In his series of lockdown interviews, Joseph Norman talks to Croatian/British animation artists Ivana Bošnjak and Thomas Johnson of the acclaimed short Imbued Life.
We caught up with Ivana Bošnjak and Thomas Johnson, directors of the exquisite stop-motion film ’Imbued Life, which had been scheduled to screen at Cardiff Animation Festival, prior to the start of the international lockdown. Based in Zagreb, Croatia, the directors normally work out of the Bonobo Studio, but were in the UK this week. In conversation, the directors cited influences ranging from live action directors such as Andrei Tarkovsky and Krystof Kieslowski, in terms of brooding atmospheric lighting and composition, as well as a deeply emotional symbolism lying at the heart of the work; in addition, they referred to the stop motion worlds of Svankmajer and the Brothers Quay, in the use of surreal juxtapositions and jarring storylines.
In terms of division of roles, the directors very much share the creative process, but usually take responsibility for specific scenes and characters within a film. Their pre-visualisation begins with drawing storyboards and animatics, but they find it essential to retain some fluidity in the production process, allowing them to go off on a tangent, in order to deeply explore character acting and emotional expression.
Bošnjak describes a healthy animation scene in Zagreb over the past 10 years, with a new wave of fresh young animators coming through. There is a strong network of independent animation, leading to more artistic work aimed at an adult audience, but less commercial work available locally. The main funding source is the Croatian Audio Visual Centre and also from local government. Production and living costs are much lower in Croatia, and animations are often made by small teams or solitary animators.
The ideas for Imbued Life arose through a visit to a market, where Bošnjak and Johnson bought a stuffed pine martin as a gift for Thomas’ father. Noting that the animal evoked a strange and unfamiliar reaction in each other, the directors began to research taxidermy, and a dialogue ensued which planted the seeds of ideas for the film. The story follows a young woman who is searching for her own connection with Nature; she uses taxidermy to make her own natural world, and is able to keep each animal’s memories through a kind of photographic surgery process.
The animators explained how they use drawings to map out a film’s rhythms, and share a long term wish to move away from using traditional narrative structures. For Bošnjak, atmosphere is key to affecting the audience, and through lighting and colour (evoking El Greco’s discordant pallet), a disquieting atmosphere is formed. The soundtrack by Andrea Martignoni brings a new layer of textural eeriness, a spooky score that feels almost like it plays backwards and heightens a growing melancholy, reminiscent of Angelo Badalamenti’s disturbingly atmospheric scores for David Lynch’s films. Foley is highly visceral, bringing to life the cutting and tearing of fur and flesh.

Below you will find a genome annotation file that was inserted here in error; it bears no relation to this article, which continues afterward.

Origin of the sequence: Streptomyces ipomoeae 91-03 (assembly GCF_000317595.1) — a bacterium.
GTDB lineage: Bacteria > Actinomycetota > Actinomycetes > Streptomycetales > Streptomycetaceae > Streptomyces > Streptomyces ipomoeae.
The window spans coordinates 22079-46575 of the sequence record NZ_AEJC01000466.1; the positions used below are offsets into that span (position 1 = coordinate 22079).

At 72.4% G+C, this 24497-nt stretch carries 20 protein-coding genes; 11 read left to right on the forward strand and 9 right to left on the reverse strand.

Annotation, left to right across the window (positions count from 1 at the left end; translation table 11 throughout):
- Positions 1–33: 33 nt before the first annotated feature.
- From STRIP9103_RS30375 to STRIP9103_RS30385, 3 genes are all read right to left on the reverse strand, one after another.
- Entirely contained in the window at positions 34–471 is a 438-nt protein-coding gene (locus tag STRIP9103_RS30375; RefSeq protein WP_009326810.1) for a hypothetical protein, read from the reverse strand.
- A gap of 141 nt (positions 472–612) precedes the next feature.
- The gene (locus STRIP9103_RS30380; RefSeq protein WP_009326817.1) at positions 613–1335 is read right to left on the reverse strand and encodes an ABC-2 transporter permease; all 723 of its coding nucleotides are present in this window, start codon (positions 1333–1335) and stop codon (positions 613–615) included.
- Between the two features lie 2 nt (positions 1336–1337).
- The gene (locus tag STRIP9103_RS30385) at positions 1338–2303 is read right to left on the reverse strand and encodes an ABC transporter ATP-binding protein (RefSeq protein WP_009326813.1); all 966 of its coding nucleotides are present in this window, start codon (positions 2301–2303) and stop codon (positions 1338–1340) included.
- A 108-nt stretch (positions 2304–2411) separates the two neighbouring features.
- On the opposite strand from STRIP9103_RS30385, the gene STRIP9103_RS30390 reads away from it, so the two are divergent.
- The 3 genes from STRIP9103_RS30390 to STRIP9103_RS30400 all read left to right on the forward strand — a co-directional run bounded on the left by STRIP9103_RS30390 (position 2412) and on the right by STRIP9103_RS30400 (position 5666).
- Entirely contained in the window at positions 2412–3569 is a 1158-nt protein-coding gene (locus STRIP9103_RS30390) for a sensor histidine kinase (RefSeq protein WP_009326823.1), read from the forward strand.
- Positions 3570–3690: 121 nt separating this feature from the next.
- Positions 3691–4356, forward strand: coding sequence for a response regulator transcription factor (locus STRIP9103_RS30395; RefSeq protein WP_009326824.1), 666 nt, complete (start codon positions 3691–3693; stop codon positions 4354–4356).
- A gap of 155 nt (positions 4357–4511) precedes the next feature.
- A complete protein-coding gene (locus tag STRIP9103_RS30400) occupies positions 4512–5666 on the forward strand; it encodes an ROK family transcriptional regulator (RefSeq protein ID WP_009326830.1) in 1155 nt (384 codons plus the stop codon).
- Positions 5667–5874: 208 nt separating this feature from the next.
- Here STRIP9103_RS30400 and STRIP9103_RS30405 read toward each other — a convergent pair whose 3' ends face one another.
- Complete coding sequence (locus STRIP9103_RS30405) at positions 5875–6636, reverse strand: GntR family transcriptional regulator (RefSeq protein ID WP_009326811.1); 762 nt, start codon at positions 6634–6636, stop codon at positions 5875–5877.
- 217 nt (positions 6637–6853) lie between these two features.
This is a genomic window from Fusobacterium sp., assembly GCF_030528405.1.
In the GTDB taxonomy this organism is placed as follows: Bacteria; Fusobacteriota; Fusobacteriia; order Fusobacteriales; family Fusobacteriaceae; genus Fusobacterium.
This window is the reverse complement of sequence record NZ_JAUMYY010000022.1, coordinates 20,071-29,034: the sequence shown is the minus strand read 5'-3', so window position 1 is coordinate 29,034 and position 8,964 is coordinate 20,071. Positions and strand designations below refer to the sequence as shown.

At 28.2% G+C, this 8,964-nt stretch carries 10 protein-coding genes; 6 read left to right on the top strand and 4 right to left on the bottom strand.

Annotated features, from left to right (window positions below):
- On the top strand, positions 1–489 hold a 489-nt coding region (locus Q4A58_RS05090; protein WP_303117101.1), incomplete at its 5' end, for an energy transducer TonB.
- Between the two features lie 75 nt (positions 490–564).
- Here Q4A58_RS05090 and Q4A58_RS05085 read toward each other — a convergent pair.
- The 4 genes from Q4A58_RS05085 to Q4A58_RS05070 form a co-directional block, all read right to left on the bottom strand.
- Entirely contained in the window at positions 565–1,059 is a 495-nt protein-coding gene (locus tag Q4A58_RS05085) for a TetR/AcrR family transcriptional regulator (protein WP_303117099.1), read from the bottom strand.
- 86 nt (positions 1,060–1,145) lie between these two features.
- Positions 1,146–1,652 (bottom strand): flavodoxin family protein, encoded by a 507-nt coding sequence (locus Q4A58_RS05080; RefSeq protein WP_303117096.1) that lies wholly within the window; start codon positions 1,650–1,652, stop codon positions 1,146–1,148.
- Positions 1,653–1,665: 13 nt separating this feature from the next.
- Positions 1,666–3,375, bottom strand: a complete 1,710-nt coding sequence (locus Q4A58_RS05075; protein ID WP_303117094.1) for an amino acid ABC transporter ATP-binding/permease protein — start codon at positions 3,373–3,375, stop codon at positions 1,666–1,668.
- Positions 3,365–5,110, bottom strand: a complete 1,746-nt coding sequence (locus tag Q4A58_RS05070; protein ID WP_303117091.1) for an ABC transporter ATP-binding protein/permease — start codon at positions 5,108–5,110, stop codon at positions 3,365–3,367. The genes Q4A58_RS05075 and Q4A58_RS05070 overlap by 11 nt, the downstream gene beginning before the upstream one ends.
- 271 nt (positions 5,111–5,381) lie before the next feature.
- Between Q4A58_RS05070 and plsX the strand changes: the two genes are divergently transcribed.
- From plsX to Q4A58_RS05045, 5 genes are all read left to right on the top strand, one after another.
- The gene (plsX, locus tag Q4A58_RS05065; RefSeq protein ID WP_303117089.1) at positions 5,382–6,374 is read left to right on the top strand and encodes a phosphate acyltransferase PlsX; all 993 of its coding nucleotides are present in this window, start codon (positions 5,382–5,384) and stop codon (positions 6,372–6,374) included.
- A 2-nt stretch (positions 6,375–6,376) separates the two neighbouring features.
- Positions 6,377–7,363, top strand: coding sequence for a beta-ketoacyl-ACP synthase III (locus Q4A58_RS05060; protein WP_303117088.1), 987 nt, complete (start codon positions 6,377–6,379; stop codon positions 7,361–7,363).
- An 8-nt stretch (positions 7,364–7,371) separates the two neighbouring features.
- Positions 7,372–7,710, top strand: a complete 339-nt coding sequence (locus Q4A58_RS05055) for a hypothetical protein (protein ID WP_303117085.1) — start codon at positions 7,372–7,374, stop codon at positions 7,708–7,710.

Bošnjak states that she wishes to explore new ways to push the puppet, to express its own world, to step away from pure puppet mimicry of acting. For Johnson, animation brings the ultimate freedom to experiment, and to use mistakes as turning points, revealing new possibilities. When they were looking for a photo-chemical effect to use in Imbued Life, they were shown how to use bleach onto photos by Zagreb University Professor Ana Hušman. In the film, this drenched bleaching process signifies a dissolution of readability, as the photographic image bleeds and flows.
The animators recounted how in animating water, they chanced upon the effect of dust particles, and how this revealed an uncanny magical quality, specific to the material basis of stop motion. Bonobostudio have been highly supportive, where Vanja Andrijević produced both Simulacra and Imbued Life. Working closely with the DOP Ivan Slipčević, with whom they share a deep aesthetic, and editor Iva Kraljević, who was integrally involved in developing the timing and structure, the directors have produced a mysterious and evocative film.
Bošnjak and Johnson previously made the short film Simulacra in 2014. Centering around a young man who is lost wandering within a labyrinth of dirty broken mirrors, as a trail of wool unravels from his clothes. The film shares the same adult-oriented qualities, through disturbing production design and a spooky storyline.
Their new stop motion project, Apathy, has been selected for funding in Croatia, and aims to poetically explore a young girl’s internal struggle with her own emotional state. We are really excited in anticipation of seeing this new film, and to experience more of their wonderful, discordant and deeply emotional journeys told through stop motion.
contributed by: Joseph Norman